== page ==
Wednesday, December 16, 2009

Some gal friends and I have joked, on more than one occasion, that we're going to organize a skirt hike--y'know, a dayhike where you don't necessarily have to be a girl to participate, but you do have to wear a skirt. (That second-to-last part added purely to encourage strapping lads with flowing manes and well-defined calf-muscles to don their boots and UtiliKilts and join us.)

Though I like the rugged functionality of the UtiliKilt, let's face it, on me, it just ain't flattering! I do not have the figure to pull off wickedly thick pleats and umpteen pockets without coming off looking like Frumptonia.

I found something a little more feminine in the Royal Robbins Discovery Skirt - a flattering mixture of functionality, durability, and ehh, maybe a little fashion, too. It's cute enough to wear to a job interview or out for a cocktail, yet rugged enough to emerge from a hike unscathed.

It's made of a slightly stretchy, moisture-wicking nylon-spandex blend that is figure-flattering without binding too tightly, and UPF rated up to 50. The inside of the wide, forgiving waistband is a breatheable mesh, and there's a back zipper for easy entry (though if you're not careful there, quickzip, it tends to bind). And with three pockets - a left hip pocket with snap closure, a right hip security pocket with vertical zipper, and a velcroed cargo pocket at the hemline- there's ample (and secure) room to store enough necessaries that you could conceivably leave your purse at home.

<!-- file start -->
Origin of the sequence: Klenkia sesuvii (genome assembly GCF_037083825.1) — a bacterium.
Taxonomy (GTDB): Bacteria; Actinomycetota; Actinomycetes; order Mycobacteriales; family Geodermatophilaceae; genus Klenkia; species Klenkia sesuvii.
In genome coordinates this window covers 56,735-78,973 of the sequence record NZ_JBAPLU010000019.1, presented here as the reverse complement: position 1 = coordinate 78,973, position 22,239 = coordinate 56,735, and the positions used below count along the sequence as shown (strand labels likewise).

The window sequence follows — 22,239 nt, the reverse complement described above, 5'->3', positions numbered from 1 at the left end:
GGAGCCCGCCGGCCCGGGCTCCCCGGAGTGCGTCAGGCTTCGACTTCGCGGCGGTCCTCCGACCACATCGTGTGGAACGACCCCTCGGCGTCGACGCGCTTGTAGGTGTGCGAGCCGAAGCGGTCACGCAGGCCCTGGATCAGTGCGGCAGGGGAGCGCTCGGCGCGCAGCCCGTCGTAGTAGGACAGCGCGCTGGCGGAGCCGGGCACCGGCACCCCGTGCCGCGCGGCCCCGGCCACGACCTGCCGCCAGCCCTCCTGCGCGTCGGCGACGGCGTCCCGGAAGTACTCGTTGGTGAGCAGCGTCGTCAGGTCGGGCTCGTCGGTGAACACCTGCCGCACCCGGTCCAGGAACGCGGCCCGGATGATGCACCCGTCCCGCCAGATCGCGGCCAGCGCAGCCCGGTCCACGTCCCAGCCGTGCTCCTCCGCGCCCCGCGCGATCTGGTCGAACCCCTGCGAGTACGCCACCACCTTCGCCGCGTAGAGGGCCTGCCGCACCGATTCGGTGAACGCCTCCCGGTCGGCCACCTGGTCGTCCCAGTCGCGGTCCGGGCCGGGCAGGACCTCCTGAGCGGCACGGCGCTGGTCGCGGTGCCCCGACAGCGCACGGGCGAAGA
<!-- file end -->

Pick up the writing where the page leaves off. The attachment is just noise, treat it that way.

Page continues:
It's lightweight, it folds easily, and it's wrinkle-resistant, making it a versatile piece for your travel wardrobe.
The sizing seems to run a wee bit large though, maybe because of the stretch. I say reach for the ego boost and order down a size--And hurry up about it, so you can go on our skirt hike!
Grade: A

Wednesday, December 9, 2009

Are you gonna drink that?

I bought the Katadyn Hiker Pro water filter almost a year before I started backpacking. As the trip binges started (somewhere between 2-4 backpacking trips per month), I began to see a pattern. Almost everyone I went on trips with had this filter.

At an average price of about $70.00, it's not the cheapest piece of gear on the market, and also not the most amazing. While I myself have never had a problem with it, several friends on a ten day Yosemite trip managed to break two of these bad boys, though I have heard talk of "user error" playing a hand in that. (They also broke a steri-pen.) The fact remains, most of them still use a Hiker Pro. I myself have not yet managed to break one, despite my uncanny ability to break or damage almost anything, and I believe this counts for something...

I have filtered from rivers, streams, water pumps, a trickle on a rock or even a dirty puddle in a pinch (because when someone on the trip drinks half a box of wine and gets massively dehydrated halfway through the hike out, you will do most anything), and have always managed to come out with drinkable water. It works relatively quickly, and is relatively lightweight. I would say this warrants a recommendation. Though, at the advice of EB: Don't pump too hard. You might break the handle.

Notes on use: Keep the two tubes separate to avoid contamination. You don't want to defeat the purpose of using a water filter by using it incorrectly. Also, run some water through before pulling it in your water bottle/bladder each time you use it. (You will understand why when you do this.)

Grade (Taking into account the Yosemite stories): B-